Monday, December 15, 2008
Ford Loses Another Patent Battle
It’s not been a good year for Ford Motor Company.
Not only did Ford and its Detroit cousins fail to secure a multibillion-dollar bailout last week, Ford also lost a $23 million patent-infringement case against independent inventor Jacob Krippelz Sr.
Krippelz invented a small light mounted to side rear view mirrors. Last Friday, a jury awarded Krippelz the payout. The case has shades of Flash of Genius, the movie released this year of intermittent windshield inventor Robert Kearns, who eventually won a patent-infringement case against Ford and other car makers.
"I can tell you we’re disappointed," Ford spokeswoman Marcey Evans told Inventors Digest. "We believe the side view mirrors we purchased don’t infringe this patent and we intend to appeal."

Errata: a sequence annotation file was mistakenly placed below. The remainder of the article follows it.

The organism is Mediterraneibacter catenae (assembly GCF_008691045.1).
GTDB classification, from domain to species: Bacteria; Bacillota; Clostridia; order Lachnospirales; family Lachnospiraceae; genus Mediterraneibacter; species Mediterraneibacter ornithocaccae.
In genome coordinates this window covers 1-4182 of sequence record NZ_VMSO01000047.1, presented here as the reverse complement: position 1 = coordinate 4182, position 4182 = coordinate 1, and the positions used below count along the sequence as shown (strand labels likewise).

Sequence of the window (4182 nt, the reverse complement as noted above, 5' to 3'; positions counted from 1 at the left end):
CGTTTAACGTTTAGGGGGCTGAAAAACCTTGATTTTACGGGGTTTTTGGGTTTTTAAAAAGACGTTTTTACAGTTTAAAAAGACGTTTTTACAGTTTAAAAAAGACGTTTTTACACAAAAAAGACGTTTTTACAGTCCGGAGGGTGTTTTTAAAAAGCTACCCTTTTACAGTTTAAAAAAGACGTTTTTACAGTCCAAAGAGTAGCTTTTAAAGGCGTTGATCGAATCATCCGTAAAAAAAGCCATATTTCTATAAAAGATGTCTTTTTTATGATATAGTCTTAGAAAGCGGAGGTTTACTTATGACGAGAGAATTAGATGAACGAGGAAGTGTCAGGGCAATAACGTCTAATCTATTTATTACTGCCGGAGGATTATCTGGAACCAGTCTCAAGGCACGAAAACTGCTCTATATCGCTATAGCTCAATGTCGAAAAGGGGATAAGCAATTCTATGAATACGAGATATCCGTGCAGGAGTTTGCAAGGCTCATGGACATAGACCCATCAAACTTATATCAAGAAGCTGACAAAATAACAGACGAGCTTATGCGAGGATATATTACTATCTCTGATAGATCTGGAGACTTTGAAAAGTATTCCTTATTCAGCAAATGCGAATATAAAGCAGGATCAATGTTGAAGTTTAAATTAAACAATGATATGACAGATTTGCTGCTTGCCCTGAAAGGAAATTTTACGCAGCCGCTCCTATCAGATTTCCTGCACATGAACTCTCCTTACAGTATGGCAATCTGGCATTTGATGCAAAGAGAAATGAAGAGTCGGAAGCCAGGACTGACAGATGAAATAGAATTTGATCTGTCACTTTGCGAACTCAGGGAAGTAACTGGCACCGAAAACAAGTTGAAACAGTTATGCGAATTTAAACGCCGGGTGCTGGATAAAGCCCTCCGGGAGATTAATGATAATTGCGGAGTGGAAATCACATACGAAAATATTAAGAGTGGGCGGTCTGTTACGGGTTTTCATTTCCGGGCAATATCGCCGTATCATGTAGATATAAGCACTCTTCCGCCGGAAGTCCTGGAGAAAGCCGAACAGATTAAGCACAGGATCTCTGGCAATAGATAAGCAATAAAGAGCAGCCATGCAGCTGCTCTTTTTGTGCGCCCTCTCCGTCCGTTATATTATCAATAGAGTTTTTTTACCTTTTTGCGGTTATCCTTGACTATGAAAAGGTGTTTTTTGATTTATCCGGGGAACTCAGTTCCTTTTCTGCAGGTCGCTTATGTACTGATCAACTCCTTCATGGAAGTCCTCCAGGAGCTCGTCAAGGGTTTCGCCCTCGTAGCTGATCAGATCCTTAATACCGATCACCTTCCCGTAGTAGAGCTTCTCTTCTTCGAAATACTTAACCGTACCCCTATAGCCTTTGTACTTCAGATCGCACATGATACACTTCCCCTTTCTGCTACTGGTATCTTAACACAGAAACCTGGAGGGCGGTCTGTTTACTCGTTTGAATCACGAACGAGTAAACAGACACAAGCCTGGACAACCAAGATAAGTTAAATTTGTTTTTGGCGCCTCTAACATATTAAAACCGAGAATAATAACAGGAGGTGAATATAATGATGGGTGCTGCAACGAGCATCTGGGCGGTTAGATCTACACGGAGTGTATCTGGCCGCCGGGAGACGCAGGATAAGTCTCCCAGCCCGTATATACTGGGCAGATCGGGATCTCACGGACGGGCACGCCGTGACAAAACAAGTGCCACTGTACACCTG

Jake Krippelz, Jacob’s son, was happy with the initial victory. “The little guy prevailed,” he wrote me in an e-mail. “I think (this) will give hope to all the inventors out there.”
The verdict came 10 years after Krippelz Sr. first sued Ford in the United States District Court for the Northern District of Illinois. Krippelz is the 77-year-old Chief Executive Officer of Jake's, Inc., a machining and heavy equipment component manufacturing company in Aurora, Ill.
Krippelz was represented in the trial by Mark Ferguson, Adam Mortara and Hamilton Hill, all of Bartlit Beck Herman Palenchar & Scott LLP of Chicago and James Ryndak and Mark Suri of the patent firm Ryndak & Suri LLP also of Chicago.
"This is the culmination of a very long fight for Jake Krippelz," Ferguson said in a prepared statement, "and we are pleased to have been able to help him finally vindicate his patent rights."
"It is an especially gratifying result," said Ryndak, "because it shows that a hard-working individual like Jake Krippelz with a patented invention can prevail against even one of the largest corporations of America."
The family is gearing up for a “willfulness trail” in a few weeks to seek triple damages.
“Many other automotive manufactures also are infringing,” Jake added in his e-mail to Inventors Digest, “which we will go after in ‘09.”